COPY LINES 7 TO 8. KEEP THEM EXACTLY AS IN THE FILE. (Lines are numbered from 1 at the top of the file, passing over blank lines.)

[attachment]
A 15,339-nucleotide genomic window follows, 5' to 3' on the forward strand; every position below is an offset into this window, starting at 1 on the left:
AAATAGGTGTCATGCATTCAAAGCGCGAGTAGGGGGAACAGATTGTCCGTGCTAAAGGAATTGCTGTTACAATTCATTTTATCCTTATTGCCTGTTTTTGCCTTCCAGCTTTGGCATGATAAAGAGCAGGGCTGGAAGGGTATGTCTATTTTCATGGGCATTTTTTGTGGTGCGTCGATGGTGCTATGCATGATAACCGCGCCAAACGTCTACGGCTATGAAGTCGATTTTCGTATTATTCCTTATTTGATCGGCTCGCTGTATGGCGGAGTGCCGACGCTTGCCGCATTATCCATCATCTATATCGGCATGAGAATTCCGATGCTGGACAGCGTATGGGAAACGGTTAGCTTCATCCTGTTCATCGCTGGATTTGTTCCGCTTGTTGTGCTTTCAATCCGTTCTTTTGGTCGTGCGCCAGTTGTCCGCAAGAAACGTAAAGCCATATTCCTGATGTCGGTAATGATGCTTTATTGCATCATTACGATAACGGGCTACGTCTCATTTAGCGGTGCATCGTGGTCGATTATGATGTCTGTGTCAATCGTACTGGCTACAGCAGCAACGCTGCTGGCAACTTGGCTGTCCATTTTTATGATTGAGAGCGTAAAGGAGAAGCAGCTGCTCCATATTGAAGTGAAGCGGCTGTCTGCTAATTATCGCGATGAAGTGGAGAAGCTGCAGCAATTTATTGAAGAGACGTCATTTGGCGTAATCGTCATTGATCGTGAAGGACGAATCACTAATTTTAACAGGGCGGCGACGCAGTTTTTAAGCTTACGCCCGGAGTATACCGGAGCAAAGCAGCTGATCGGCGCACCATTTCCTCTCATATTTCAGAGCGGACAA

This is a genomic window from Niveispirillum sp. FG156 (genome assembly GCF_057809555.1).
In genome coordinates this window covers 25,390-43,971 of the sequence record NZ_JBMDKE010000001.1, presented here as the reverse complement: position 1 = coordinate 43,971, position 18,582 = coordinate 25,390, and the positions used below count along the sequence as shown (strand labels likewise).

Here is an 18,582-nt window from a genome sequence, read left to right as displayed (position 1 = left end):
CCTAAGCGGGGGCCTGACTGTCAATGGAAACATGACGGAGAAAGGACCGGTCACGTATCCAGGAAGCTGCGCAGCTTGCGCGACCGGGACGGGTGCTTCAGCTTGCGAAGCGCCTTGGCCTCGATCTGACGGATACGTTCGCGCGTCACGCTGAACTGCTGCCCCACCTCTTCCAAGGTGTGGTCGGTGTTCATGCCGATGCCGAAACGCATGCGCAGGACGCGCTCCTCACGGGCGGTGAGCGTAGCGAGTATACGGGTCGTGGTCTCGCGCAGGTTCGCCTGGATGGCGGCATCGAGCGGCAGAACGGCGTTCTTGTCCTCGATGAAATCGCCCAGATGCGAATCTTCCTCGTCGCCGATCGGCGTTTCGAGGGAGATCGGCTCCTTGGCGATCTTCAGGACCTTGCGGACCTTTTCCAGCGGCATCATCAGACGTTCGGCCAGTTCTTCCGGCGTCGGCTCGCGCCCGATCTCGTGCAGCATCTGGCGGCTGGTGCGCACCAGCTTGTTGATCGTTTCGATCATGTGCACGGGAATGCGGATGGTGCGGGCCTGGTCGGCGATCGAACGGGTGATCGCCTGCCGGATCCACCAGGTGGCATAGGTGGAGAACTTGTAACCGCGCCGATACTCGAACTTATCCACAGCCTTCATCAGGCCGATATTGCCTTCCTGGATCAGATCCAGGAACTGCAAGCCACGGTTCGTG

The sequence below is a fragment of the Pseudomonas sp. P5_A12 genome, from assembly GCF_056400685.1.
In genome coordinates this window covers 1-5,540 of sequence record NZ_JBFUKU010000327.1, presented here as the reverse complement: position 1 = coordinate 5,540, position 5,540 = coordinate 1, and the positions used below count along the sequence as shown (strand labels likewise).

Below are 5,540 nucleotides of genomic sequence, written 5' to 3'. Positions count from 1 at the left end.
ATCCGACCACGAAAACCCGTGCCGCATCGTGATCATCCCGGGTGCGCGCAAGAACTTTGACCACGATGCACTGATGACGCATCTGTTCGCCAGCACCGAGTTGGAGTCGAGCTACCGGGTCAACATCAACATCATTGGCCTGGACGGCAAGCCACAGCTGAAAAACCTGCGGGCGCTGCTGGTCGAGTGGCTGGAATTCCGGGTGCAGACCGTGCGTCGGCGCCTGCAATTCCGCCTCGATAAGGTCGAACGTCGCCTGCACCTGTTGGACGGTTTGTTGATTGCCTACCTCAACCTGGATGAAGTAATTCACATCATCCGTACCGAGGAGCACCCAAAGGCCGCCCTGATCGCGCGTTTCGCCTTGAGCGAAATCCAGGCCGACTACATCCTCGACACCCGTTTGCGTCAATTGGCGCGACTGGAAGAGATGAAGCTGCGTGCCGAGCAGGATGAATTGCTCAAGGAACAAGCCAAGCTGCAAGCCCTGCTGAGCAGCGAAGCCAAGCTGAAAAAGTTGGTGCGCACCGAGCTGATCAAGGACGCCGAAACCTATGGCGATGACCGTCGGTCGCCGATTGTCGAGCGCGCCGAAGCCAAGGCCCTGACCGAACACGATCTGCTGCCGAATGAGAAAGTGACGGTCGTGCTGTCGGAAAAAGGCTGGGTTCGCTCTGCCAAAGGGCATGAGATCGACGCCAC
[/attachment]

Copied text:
The sequence below is a fragment of the Pseudomonas sp. P5_A12 genome, from assembly GCF_056400685.1.
In genome coordinates this window covers 1-5,540 of sequence record NZ_JBFUKU010000327.1, presented here as the reverse complement: position 1 = coordinate 5,540, position 5,540 = coordinate 1, and the positions used below count along the sequence as shown (strand labels likewise).